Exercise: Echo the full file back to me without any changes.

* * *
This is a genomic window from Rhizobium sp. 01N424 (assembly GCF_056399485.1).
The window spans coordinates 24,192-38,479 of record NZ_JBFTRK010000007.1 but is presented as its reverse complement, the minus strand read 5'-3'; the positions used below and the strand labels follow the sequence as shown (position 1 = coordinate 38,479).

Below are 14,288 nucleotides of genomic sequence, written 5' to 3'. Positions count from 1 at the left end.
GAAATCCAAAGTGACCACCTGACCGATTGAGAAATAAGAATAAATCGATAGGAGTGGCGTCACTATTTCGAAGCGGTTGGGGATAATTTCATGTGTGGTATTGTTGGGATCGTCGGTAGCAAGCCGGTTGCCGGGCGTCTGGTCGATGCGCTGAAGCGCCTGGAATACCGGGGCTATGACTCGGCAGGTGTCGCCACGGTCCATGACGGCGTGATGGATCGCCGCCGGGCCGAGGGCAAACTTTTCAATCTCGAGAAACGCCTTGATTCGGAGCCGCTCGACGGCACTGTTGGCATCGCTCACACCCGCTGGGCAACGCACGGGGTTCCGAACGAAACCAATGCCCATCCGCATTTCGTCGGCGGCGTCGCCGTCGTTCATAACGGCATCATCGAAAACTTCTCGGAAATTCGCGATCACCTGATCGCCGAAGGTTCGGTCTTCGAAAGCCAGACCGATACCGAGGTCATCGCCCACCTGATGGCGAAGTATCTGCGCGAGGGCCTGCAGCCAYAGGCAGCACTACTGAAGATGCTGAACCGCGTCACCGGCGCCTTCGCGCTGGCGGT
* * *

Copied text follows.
This is a genomic window from Rhizobium sp. 01N424 (assembly GCF_056399485.1).
The window spans coordinates 24,192-38,479 of record NZ_JBFTRK010000007.1 but is presented as its reverse complement, the minus strand read 5'-3'; the positions used below and the strand labels follow the sequence as shown (position 1 = coordinate 38,479).

Below are 14,288 nucleotides of genomic sequence, written 5' to 3'. Positions count from 1 at the left end.
GAAATCCAAAGTGACCACCTGACCGATTGAGAAATAAGAATAAATCGATAGGAGTGGCGTCACTATTTCGAAGCGGTTGGGGATAATTTCATGTGTGGTATTGTTGGGATCGTCGGTAGCAAGCCGGTTGCCGGGCGTCTGGTCGATGCGCTGAAGCGCCTGGAATACCGGGGCTATGACTCGGCAGGTGTCGCCACGGTCCATGACGGCGTGATGGATCGCCGCCGGGCCGAGGGCAAACTTTTCAATCTCGAGAAACGCCTTGATTCGGAGCCGCTCGACGGCACTGTTGGCATCGCTCACACCCGCTGGGCAACGCACGGGGTTCCGAACGAAACCAATGCCCATCCGCATTTCGTCGGCGGCGTCGCCGTCGTTCATAACGGCATCATCGAAAACTTCTCGGAAATTCGCGATCACCTGATCGCCGAAGGTTCGGTCTTCGAAAGCCAGACCGATACCGAGGTCATCGCCCACCTGATGGCGAAGTATCTGCGCGAGGGCCTGCAGCCAYAGGCAGCACTACTGAAGATGCTGAACCGCGTCACCGGCGCCTTCGCGCTGGCGGT